The Okanagan Valley’s Cod Gone Wild, considered “one of Canada’s top Celtic acts,” is coming to Quesnel for the first time Oct. 18 in support of its latest album, The Islander. Cod Gone Wild performs Oct. 18 at 8 p.m. at The Occidental. Photo courtesy Wayne Emde

Cod Gone Wild brings its ‘Celtic fusion’ to Quesnel for the first time Oct. 18

Okanagan Valley-based band is recognized as one of Canada’s top Celtic acts

Lindsay Chung

Observer Contributor

When Cod Gone Wild comes to Quesnel for the first time next week, it will be a celebration of the band’s latest album, of its evolution and of its ability to blend various musical backgrounds to create a unique Celtic-inspired sound.

The Cods, as the band is also called, are recognized as one of Canada’s top Celtic acts, and they will be performing Thursday, Oct. 18 at the Occidental.

When lead singer/multi-instrumentalist Andrew Mercer moved from Newfoundland to B.C. in 2009, he brought with him a passion for Newfoundland, the rich culture and the deeply-rooted music he grew up with. Mercer’s East Coast roots blend with the other band members’ classical, folk, rock and jazz backgrounds to create “a dynamic and unique sound that instantly connects and resonates with audiences,” according to a press release.

Joining Mercer are musicians Susan Aylard (fiddle), a classically trained violinist who also currently performs with the Okanagan Symphony Orchestra and has performed in venues all over the world; Sean Bray (electric guitar), a well-respected guitarist who studied at the Manhattan School of Music and was named one of Canada’s top 50 guitarists of all time by CBC Radio; Martyn Jones, an accomplished studio and live bassist who has over 60 album credits to his name and an Aboriginal Music Award-winning album with Art Napoleon; and David Mihal, a studio drummer for artists all over the world who has toured with the likes of Rita Chiarelli, Shawne Jackson (Domenic Troiano), Oliver Jones and Refugee forerunner Michael Fury.

“What’s great about the band is everyone comes from different genres,” Mercer said in a recent phone interview. “It all comes together for this, I call it ‘Celtic fusion.’ It’s definitely an East-meets-West sound. In a live show, we bring together all of our music with that East Coast humour, some stories from back home, and provide an energetic show for audiences.”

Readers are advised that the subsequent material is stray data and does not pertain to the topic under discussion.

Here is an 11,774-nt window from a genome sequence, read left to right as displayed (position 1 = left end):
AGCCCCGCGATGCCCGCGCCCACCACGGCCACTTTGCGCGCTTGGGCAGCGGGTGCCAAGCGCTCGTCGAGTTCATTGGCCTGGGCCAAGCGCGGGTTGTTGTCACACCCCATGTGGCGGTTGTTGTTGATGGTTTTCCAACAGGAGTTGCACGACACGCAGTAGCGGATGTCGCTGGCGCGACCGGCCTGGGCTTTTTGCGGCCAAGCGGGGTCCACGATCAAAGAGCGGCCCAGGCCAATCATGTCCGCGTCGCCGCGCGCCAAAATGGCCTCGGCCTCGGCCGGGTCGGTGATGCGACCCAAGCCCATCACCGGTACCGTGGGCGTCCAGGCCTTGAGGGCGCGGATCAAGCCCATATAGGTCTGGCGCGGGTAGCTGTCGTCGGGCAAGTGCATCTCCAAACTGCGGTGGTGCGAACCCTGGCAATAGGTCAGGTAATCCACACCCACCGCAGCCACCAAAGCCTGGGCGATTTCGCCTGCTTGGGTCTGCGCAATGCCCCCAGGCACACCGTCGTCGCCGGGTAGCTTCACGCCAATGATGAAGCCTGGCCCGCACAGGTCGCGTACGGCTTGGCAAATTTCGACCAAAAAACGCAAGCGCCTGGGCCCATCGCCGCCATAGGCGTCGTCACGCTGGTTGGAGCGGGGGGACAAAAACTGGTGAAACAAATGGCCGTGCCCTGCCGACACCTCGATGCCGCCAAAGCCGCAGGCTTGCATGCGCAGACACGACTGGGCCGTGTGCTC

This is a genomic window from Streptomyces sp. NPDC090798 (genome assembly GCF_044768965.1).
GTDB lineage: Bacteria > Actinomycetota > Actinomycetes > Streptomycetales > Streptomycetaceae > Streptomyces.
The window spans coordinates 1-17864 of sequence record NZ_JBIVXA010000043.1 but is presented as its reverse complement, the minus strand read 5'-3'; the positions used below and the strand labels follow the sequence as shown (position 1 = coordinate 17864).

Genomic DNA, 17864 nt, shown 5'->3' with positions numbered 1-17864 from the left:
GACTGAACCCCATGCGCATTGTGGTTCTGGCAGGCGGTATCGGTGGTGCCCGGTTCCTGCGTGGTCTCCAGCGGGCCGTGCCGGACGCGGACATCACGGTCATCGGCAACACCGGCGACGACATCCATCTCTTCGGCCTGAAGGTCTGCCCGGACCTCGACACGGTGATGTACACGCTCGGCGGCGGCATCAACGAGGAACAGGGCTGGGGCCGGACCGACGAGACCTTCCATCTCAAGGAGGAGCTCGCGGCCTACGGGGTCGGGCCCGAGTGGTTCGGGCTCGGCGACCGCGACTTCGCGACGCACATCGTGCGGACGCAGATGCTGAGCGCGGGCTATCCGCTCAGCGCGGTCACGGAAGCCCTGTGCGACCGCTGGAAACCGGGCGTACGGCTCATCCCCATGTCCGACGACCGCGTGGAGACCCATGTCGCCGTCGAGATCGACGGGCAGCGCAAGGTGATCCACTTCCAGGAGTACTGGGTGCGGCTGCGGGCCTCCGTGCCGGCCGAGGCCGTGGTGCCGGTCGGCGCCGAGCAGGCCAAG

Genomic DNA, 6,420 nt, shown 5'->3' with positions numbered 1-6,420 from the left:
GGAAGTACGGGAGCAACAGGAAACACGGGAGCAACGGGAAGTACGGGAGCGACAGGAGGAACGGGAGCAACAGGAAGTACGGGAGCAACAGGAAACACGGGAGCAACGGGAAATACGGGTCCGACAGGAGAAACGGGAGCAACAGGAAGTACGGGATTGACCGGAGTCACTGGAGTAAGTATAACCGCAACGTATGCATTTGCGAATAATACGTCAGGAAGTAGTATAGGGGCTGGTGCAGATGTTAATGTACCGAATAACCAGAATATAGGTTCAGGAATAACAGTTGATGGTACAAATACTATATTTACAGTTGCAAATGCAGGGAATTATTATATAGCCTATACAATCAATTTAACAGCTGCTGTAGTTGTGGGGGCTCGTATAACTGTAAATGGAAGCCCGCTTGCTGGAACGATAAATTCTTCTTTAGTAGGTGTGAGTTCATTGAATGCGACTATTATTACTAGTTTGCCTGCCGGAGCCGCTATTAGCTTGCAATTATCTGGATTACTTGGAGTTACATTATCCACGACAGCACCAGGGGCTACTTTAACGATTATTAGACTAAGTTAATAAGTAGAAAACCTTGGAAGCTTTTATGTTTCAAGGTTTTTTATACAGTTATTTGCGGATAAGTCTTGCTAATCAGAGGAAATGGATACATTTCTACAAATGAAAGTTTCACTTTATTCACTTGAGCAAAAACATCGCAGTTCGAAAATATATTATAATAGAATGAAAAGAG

Mercer feels the way the band has evolved since he started it in 2011 to include musicians from such different backgrounds helps Cod Gone Wild bring a more modern edge to Celtic music.

“Like any organization, sometimes the personnel changes, and when I was looking for a few new guys a few years back, I did consciously want to look for people coming from different backgrounds because I wanted to expand my own musical language,” he says. “Certainly, it’s opened my eyes to different ideas, which I wouldn’t have thought of. That comes across in the studio, which I love.”

The Cods will be performing in Quesnel as part of a fall tour supporting the band’s fourth studio album, The Islander.

Mercer started Cod Gone Wild in 2011 and is the only original band member. Aylard has been with the band three years, but most of the players have been with the band about a year and a half.

“Evolution always happens when you start a band until you find the right mix of individuals, which is what this band is,” says Mercer. “This album’s definitely an evolution of the band. It was about creating a more modern sound with the new players I added a couple years ago to showcase the evolution of the band and the sound, and bringing together these different genres.”

Mercer moved to B.C. in 2009. After earning a business degree at Memorial University of Newfoundland, he worked for the university, but when his contract ended, he started looking for something new. He wrote a song for a friend’s wedding and travelled to Kelowna to perform the song at the wedding.

“The weather was a 360 from Newfoundland, and I thought, ‘Why am I not here?’” he says with a laugh. “The circumstances were right to pack up and move to B.C., and I’ve been here ever since. The transition from a desk job to me was I realized I couldn’t do that – I needed to play music. I guess if you want to do something bad enough, you will create the circumstances for it, and that’s what I did.”

Mercer’s cross-country move is the inspiration for the band’s name.

“I’m the only Newfoundlander in the group, and I’m quite a long ways from home, so I guess I’m the cod, and I don’t know if that’s a good thing or not,” he laughs. “Being in B.C., it’s a bit unusual to be playing that kind of music I guess, so I guess I’m the ‘cod gone wild.’ They call me The Codfather.”

As Cod Gone Wild gets ready to come to Quesnel, the band is busy in the studio, putting the finishing touches on a new Christmas album. Mercer says the album will feature some original songs and some East Coast Christmas tunes he grew up with that the band will be putting its own spin on.

Before releasing its Christmas album, Cod Gone Wild will turn its focus back to celebrating the release of The Islander and sharing that album with Quesnel music fans.

Tickets for the Oct. 18 show are available in advance at the Occidental or on the night of the performance, if available. The show starts at 8 p.m. For more information, visit codgonewild.com.

READ MORE: Inspired by the masters: two artists on their upcoming show at the Quesnel Art Gallery


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